'BEST FRIEND' DEFOE TO JOIN FAMILY FOR FINAL GOODBYE TO MASCOT BRADLEY LOWERY
England striker Jermain Defoe will join the family and friends of his "best friend" Bradley Lowery for the funeral of the six-year-old football mascot whose cancer battle captured hearts around the world
Defoe left a pre-season training camp in Spain with his new club Bournemouth so he can attend the service in Blackhall, County Durham.
Bradley died a week ago in his parents' arms at his home in Blackhall.
He had a close friendship with Defoe, who said Bradley had been his "best friend" and would continue to inspire him.
Bournemouth posted a message on the club's official Twitter feed on Thursday which said: "@IAmJermainDefoe has today departed our pre-season training camp and returned to the UK for the funeral of Bradley Lowery."
Defoe, 34, signed a three-year deal with the the club after leaving Sunderland following their relegation from the Premier League.
Bournemouth are currently away in Marbella, where they will take on Portuguese side Estoril in a friendly on Saturday.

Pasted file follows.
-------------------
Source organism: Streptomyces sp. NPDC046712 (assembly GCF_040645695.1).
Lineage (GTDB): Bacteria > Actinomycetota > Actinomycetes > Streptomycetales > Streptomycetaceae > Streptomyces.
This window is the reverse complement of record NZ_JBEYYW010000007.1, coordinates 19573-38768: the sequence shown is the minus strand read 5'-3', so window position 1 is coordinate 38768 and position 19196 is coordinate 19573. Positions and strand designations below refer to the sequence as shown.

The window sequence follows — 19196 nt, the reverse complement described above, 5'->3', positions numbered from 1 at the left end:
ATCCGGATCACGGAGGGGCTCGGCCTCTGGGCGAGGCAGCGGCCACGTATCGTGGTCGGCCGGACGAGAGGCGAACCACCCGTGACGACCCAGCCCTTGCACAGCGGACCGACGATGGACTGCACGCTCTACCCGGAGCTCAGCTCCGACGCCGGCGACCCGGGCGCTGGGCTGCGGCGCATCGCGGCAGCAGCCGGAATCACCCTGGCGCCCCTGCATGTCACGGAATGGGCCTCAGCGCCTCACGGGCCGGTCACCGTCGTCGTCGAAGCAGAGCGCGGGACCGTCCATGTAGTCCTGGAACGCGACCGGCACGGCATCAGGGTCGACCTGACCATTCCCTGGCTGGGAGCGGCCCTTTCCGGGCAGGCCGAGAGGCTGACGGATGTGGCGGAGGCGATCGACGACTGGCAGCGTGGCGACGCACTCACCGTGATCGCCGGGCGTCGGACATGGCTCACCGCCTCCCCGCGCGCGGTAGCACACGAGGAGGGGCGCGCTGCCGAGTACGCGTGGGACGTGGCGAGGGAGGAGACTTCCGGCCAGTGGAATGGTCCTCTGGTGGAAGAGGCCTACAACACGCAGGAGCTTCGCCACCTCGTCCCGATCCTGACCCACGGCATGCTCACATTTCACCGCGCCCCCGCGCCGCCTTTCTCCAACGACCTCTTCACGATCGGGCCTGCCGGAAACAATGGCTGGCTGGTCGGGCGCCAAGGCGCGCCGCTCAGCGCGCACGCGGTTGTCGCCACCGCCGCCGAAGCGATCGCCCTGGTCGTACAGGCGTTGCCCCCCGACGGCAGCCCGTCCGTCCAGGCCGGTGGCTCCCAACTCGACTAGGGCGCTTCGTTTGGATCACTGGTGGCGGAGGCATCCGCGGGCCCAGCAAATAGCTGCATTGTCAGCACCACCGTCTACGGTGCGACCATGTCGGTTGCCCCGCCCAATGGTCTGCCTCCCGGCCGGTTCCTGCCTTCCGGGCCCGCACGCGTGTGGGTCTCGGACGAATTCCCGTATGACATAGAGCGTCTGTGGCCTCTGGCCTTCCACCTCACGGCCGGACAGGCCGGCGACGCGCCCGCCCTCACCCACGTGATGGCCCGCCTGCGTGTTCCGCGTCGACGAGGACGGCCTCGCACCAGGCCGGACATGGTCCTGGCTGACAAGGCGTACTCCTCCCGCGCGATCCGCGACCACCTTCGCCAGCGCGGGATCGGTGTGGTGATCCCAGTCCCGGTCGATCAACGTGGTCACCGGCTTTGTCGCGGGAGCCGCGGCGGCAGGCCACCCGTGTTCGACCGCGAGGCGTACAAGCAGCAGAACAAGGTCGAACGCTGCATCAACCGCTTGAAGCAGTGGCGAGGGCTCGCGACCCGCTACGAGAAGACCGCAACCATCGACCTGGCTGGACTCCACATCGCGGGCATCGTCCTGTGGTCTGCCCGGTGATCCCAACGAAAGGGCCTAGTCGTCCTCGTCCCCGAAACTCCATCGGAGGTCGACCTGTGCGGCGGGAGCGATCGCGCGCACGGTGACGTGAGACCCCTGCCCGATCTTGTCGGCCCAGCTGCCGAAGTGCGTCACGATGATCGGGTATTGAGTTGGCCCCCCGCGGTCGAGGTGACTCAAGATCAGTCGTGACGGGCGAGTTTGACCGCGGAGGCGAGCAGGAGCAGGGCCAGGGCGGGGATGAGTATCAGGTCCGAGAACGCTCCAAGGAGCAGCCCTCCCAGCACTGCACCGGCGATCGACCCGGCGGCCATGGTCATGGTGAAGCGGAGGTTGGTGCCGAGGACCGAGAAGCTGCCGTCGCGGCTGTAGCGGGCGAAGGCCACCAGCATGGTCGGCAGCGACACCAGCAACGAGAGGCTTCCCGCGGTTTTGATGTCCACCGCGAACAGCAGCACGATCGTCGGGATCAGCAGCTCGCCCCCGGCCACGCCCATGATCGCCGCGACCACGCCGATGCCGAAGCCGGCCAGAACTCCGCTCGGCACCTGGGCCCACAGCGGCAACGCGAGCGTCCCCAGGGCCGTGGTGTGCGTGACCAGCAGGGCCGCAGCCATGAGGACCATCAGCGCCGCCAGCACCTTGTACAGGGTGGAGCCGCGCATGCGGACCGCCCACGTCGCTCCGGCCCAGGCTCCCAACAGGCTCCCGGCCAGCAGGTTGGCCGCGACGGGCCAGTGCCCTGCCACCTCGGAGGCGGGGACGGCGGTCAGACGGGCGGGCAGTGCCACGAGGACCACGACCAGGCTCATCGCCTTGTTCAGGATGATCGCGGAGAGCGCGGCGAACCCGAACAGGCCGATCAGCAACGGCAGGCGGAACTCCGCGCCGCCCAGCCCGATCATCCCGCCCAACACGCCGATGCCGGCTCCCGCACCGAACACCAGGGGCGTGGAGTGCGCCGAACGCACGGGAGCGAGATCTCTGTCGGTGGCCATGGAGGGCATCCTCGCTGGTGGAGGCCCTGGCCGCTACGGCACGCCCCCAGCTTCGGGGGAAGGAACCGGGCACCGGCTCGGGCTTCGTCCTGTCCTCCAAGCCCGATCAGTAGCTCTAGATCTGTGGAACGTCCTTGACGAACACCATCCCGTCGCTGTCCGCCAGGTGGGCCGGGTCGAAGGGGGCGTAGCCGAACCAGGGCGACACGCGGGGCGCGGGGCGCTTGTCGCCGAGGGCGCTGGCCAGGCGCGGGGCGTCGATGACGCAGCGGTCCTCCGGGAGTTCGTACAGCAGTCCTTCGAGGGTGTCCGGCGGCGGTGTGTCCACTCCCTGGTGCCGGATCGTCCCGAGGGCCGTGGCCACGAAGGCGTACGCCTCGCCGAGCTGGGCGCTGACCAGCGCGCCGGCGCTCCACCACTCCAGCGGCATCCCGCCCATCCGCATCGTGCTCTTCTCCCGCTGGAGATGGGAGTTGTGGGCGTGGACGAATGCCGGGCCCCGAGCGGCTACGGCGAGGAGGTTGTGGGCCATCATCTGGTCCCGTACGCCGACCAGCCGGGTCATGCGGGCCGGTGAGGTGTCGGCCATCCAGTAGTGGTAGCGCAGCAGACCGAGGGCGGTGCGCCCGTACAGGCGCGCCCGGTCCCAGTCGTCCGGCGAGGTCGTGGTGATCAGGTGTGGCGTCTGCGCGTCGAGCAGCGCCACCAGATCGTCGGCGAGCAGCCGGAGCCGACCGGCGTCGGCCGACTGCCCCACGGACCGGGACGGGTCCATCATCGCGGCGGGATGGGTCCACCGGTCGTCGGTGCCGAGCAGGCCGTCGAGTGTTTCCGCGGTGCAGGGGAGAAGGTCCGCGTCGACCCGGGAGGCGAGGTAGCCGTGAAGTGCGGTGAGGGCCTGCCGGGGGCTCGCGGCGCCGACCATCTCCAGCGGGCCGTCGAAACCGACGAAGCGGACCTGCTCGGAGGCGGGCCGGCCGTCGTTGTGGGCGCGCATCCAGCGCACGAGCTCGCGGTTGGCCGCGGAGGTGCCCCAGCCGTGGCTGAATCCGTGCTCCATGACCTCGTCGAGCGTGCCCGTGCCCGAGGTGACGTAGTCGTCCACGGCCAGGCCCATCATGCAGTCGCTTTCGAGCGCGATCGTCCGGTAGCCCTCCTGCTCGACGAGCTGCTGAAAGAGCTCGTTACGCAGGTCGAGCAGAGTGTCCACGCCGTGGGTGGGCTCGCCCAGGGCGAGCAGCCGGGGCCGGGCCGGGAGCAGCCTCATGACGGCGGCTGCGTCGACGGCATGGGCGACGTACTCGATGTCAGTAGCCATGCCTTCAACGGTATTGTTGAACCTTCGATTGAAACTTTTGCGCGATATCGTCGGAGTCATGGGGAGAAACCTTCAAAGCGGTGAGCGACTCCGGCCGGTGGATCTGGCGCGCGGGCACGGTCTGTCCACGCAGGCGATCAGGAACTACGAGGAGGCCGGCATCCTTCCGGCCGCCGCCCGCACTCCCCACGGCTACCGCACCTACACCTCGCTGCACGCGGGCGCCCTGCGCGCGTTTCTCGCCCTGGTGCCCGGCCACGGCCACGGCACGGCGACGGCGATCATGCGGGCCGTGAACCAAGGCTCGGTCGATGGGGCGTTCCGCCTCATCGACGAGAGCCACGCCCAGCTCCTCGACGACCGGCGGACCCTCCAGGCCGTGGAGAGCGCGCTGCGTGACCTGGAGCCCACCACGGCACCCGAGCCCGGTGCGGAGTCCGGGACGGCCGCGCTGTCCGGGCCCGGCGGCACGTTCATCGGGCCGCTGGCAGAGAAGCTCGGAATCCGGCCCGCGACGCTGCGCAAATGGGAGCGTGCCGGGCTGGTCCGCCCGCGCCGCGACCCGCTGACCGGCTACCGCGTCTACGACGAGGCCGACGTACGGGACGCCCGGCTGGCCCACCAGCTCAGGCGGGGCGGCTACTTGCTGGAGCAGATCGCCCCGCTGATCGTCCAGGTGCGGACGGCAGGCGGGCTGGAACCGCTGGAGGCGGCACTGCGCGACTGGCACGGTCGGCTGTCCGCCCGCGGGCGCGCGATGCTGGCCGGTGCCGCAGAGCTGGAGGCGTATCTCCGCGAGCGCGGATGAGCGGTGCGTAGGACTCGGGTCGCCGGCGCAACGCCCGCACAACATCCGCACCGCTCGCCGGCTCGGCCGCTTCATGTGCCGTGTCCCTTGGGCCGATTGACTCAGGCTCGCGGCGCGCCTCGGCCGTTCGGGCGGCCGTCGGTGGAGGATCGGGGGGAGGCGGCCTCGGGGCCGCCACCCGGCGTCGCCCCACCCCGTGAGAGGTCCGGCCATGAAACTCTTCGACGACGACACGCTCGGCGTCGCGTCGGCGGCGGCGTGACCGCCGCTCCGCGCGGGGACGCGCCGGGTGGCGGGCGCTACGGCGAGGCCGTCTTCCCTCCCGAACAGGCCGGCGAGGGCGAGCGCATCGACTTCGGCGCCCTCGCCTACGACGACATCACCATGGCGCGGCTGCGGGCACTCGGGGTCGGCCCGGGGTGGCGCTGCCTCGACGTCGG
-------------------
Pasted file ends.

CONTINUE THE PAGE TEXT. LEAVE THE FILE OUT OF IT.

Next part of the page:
Bradley was a mascot for Sunderland several times last season and was also a mascot for England at Wembley.
The funeral will take place at St Joseph Church at 11.15am, and friends and family have been encouraged to wear football shirts to help celebrate his life.
Speakers outside will allow anyone who is unable to get into the church to listen to the service.
A statement from the twitter account @Bradleysfight said the funeral was "open to everyone who would like to come and celebrate Bradley's life and pay their respects to show him how much he was loved".
It added: "You can wear whatever you want for the funeral but the family and friends have chosen the theme cancer has no colours. So they are wearing football tops, it doesn't matter what team or colour."
Supporters had hoped a massive fundraising effort last year could get Bradley to the US for pioneering treatment for the childhood cancer neuroblastoma, but his heartbroken family announced at Christmas that his cancer was terminal.